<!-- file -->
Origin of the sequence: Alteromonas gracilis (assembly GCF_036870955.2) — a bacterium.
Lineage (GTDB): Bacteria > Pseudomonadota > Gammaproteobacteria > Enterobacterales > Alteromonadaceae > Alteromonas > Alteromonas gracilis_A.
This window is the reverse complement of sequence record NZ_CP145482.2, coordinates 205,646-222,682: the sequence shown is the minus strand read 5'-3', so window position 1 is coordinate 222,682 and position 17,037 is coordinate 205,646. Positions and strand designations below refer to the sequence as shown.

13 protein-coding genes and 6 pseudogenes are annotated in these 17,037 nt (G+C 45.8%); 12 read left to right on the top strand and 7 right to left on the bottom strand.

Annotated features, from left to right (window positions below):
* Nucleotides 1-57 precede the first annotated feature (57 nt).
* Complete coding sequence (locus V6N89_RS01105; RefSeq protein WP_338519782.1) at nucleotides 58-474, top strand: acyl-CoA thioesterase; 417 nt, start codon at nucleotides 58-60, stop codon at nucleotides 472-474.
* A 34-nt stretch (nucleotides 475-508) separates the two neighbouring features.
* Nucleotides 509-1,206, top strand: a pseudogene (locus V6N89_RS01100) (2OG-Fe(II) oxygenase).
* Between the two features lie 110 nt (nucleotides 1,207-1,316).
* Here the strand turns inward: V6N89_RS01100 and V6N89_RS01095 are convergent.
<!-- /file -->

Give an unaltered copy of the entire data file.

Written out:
Origin of the sequence: Alteromonas gracilis (assembly GCF_036870955.2) — a bacterium.
Lineage (GTDB): Bacteria > Pseudomonadota > Gammaproteobacteria > Enterobacterales > Alteromonadaceae > Alteromonas > Alteromonas gracilis_A.
This window is the reverse complement of sequence record NZ_CP145482.2, coordinates 205,646-222,682: the sequence shown is the minus strand read 5'-3', so window position 1 is coordinate 222,682 and position 17,037 is coordinate 205,646. Positions and strand designations below refer to the sequence as shown.

13 protein-coding genes and 6 pseudogenes are annotated in these 17,037 nt (G+C 45.8%); 12 read left to right on the top strand and 7 right to left on the bottom strand.

Annotated features, from left to right (window positions below):
* Nucleotides 1-57 precede the first annotated feature (57 nt).
* Complete coding sequence (locus V6N89_RS01105; RefSeq protein WP_338519782.1) at nucleotides 58-474, top strand: acyl-CoA thioesterase; 417 nt, start codon at nucleotides 58-60, stop codon at nucleotides 472-474.
* A 34-nt stretch (nucleotides 475-508) separates the two neighbouring features.
* Nucleotides 509-1,206, top strand: a pseudogene (locus V6N89_RS01100) (2OG-Fe(II) oxygenase).
* Between the two features lie 110 nt (nucleotides 1,207-1,316).
* Here the strand turns inward: V6N89_RS01100 and V6N89_RS01095 are convergent.